Motorola Roadster review: Motorola Roadster

  • 1
  • 2
  • 3
  • 4

CNET Editors' Rating

3.5 stars Very good
  • Overall: 7.7
  • Design: 9.0
  • Features: 7.0
  • Performance: 7.0

The Good The Motorola Roadster combines Bluetooth connectivity and FM transmission to create a device that's useful for much more than phone calls. Audio streaming lets you to listen to music, as well as take advantage of Motorola's MotoSpeak Android and BlackBerry apps for the reading aloud of text messages. The Roadster's speaker is loud and clear enough to be heard over road noise.

The Bad The Roadster relies on your handset's voice dialer, lacking a voice command system of its own. The wire-loop visor mount could easily be smashed if handled roughly.

The Bottom Line Motorola's latest Bluetooth speakerphone comes highly recommended. However, competing models have an advantage in the voice command department.

Editors' Top PicksSee All

Motorola's latest foray into the in-car Bluetooth speakerphone doesn't seem much different from its last, at least not on paper. Replacing the still-great-for-its-age Motorokr T505 , the Motorola Roadster still pairs via Bluetooth and still features the FM transmission mode that won us over the first time. So what's new? Aside from a lighter chassis and an updated aesthetic, the Roadster gains compatibility with the MotoSpeak application for Android and BlackBerry devices, which is designed to keep people from texting while driving, or, at the very least, make it safer.

Along the right side of the Roadster, one will find the power switch and the Micro-USB charging point. The Roadster ships with a coiled 12-volt power cable that charges its internal battery. Unplugged, the Roadster has an estimated 20-hour talk time and a standby time of about three weeks. This standby time is greatly extended thanks to a power-saving mode that automatically powers down the Roadster after a period of disuse.

Controls are broken into two groups, separated by the Roadster's approximately 2-inch loudspeaker, which is covered by a fabric panel. Audio output from this speaker is loud and clear--almost too loud for indoor environments. You won't want to go playing with this speakerphone at your desk, but in a moving vehicle with road, engine, and wind noise, it's just loud enough. Also hidden somewhere beneath the fabric panel are the Roadster dual noise-canceling microphones.

Along the top edge of the device are three buttons that are used for interacting with hands-free calling. From left to right, there are mute, call answer/end, and voice command buttons. The mute button mutes the microphone but allows you to continue listening, while the answer/end button works as one would expect--tap to answer, tap to end, and hold to redial. The voice command button actually calls up the paired handset's voice dialer rather than one of the Roadster's own.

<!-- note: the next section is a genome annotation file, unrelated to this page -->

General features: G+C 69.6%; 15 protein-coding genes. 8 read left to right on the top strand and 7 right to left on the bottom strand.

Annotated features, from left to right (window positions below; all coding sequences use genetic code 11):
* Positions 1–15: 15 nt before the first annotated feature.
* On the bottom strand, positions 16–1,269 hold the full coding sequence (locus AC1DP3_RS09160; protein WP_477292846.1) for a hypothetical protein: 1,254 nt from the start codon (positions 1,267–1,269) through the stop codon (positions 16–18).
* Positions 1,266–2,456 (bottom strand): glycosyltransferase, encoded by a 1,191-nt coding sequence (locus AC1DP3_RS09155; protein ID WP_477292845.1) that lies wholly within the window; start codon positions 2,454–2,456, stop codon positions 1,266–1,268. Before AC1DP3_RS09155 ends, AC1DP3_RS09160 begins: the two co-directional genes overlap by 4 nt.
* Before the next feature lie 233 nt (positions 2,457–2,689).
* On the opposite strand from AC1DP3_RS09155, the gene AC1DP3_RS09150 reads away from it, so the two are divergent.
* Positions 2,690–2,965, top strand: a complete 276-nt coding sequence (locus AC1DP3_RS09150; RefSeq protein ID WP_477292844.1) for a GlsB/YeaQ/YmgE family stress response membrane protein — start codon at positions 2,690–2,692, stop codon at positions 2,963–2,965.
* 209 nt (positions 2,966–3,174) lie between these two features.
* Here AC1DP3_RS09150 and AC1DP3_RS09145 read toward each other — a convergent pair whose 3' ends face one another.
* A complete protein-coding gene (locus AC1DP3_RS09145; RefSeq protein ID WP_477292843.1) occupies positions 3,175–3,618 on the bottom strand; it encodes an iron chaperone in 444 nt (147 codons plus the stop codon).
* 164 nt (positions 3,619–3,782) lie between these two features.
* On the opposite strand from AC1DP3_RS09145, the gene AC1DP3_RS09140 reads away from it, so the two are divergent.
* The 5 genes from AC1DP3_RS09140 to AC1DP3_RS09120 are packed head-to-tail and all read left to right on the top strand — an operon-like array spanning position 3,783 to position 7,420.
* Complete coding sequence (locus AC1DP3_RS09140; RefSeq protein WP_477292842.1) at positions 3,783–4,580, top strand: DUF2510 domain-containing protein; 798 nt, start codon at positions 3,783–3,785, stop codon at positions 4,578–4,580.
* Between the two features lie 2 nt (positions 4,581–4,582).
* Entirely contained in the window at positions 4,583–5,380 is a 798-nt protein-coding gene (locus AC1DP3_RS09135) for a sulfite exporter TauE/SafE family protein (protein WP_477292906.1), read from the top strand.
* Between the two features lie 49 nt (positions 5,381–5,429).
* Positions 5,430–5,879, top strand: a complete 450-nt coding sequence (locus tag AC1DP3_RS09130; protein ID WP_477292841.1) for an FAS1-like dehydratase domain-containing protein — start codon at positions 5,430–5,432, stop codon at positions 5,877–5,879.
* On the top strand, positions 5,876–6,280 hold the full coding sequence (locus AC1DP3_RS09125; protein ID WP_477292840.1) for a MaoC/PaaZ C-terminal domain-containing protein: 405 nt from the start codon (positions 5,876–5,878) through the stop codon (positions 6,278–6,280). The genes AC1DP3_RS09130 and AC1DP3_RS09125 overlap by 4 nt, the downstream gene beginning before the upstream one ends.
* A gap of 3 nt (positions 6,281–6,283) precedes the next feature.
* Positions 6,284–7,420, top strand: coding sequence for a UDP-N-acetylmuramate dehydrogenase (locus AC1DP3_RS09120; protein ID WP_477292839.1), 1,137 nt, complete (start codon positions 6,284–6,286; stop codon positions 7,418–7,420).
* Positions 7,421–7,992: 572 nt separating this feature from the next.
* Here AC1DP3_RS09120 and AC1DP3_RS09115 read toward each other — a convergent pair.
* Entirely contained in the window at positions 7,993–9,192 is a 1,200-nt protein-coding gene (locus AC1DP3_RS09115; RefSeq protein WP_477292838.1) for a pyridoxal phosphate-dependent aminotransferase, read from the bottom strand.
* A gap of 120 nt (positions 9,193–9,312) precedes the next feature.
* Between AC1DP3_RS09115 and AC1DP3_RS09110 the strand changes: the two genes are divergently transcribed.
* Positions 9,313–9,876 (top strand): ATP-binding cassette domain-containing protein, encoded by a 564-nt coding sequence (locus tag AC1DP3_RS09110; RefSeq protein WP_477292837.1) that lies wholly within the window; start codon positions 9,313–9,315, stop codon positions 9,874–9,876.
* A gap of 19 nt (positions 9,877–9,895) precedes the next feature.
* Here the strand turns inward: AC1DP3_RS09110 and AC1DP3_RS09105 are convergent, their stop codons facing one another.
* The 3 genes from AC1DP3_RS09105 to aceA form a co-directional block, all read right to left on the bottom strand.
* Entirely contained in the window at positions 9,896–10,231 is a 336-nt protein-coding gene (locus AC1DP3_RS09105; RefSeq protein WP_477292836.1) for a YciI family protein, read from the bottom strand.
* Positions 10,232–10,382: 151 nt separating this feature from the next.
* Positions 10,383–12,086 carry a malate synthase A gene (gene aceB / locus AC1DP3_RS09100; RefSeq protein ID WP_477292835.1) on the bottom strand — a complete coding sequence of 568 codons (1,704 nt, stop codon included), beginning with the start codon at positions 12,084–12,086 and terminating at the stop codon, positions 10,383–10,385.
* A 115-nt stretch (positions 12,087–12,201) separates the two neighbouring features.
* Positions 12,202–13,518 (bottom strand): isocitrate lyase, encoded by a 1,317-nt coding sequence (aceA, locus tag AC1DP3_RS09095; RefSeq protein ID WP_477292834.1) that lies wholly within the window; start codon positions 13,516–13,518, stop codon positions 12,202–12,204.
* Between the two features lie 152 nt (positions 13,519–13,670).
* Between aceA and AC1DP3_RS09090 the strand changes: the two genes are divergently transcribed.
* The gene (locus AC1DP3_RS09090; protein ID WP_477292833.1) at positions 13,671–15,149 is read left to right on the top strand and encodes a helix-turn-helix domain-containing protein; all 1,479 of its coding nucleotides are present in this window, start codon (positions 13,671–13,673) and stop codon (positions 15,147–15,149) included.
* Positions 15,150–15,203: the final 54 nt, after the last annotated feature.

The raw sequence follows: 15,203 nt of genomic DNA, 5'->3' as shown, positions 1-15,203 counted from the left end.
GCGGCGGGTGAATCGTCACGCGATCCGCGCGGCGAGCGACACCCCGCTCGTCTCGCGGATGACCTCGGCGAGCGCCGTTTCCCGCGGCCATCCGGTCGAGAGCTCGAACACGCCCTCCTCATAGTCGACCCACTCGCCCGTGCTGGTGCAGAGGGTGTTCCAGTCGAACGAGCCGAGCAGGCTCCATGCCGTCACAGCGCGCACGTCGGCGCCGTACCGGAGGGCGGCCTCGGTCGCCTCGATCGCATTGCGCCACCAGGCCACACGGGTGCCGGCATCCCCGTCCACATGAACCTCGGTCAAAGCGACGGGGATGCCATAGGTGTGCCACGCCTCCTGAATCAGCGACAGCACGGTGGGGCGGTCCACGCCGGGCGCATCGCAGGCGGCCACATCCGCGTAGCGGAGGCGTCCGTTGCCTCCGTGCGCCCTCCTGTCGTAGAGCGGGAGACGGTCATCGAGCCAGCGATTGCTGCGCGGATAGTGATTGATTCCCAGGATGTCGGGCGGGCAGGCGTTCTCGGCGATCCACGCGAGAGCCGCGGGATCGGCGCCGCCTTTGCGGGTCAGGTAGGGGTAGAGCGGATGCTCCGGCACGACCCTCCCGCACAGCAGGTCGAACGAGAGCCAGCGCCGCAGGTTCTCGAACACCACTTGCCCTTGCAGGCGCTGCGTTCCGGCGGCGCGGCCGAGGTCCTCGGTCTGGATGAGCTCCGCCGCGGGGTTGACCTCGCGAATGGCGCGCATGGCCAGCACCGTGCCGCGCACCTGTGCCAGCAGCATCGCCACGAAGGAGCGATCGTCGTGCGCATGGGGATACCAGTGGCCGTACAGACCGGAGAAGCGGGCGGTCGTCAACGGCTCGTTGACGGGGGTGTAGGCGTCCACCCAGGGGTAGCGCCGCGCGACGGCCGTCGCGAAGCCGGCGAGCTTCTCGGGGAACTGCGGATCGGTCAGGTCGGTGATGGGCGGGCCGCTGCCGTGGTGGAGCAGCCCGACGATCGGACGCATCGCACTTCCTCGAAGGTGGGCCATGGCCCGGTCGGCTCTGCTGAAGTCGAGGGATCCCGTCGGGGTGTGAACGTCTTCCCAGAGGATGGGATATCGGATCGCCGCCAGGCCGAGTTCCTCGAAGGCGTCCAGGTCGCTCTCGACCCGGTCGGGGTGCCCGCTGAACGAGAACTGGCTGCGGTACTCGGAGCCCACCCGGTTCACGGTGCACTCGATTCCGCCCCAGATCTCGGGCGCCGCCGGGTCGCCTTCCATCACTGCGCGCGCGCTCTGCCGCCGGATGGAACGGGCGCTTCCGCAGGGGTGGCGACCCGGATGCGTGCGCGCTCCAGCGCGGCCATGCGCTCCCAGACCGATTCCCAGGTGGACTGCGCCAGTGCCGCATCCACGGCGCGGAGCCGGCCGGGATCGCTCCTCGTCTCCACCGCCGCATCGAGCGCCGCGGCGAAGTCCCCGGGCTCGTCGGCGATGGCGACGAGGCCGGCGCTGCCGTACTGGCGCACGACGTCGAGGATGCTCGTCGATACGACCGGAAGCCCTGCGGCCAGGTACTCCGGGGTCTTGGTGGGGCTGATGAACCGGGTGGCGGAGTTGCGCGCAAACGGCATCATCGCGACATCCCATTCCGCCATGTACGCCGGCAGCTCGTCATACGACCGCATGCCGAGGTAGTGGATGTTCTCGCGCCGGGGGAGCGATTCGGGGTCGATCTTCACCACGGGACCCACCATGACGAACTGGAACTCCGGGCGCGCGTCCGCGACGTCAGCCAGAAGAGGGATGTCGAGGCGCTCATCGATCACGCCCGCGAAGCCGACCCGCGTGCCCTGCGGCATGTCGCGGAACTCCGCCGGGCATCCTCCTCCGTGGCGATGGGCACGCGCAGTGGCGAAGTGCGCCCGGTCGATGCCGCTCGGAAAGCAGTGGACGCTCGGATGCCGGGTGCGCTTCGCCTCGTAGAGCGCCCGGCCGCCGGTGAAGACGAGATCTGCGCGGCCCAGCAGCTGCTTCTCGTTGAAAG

Along the bottom edge are controls for audio output and playback. From left to right, there are buttons for play/pause of A2DP streamed audio, minus, plus, and FM. The FM button is interesting, as pressing it swaps the audio output from the Roadster's speaker to its FM transmitter. Upon entering FM transmission mode, the Roadster speaks aloud its current frequency--for example, 89.9 FM--to which you can tune your car's stereo or a nearby FM radio to receive the broadcast audio. The minus and plus buttons normally act as volume down and up, respectively. However, when the FM mode is activated, they become tuning buttons, adjusting the output frequency down and up in 0.2MHz increments with each tap or scanning for open frequencies after being held for a moment.

The Roadster mounts on your car's sun visor with a wire clip that is removable with some effort. We've previously criticized this sort of attachment as feeling flimsy, but we've never had one give out on us during normal use. The Roadster held fast during spirited driving, its clamp providing more grip than its 3-ounce chassis required. Still, we'd be careful placing the Roadster in, for example, a backpack with heavy books, as sufficient weight could easily flatten the wire clip.

Editors' Top PicksSee All

  • Samsung Galaxy Note 4

    Starting at: $299.99
    4.5 stars

    Samsung's ultra HD powerhouse takes on the iPhone 6 Plus and LG G3 with some of industry's...

  • Apple iPhone 6 Plus

    Starting at: $249.99
    4.5 stars

    Bigger isn't always better, and for many the idea of a smartphone with a 5.5-inch screen...

  • Samsung Galaxy S5

    Starting at: $79.99
    4.5 stars

    The Galaxy S5 has once again proven Samsung’s ability to make an attractive high-end smartphone....

  • Apple iPhone 6

    Starting at: $149.99
    4.5 stars

    It's got a bigger screen and works with Apple Pay. It lacks a battery boost, but it's...


Discuss Motorola Roadster

Conversation powered by Livefyre

Quick Specifications See All

  • CE Product Type Bluetooth hands-free speakerphone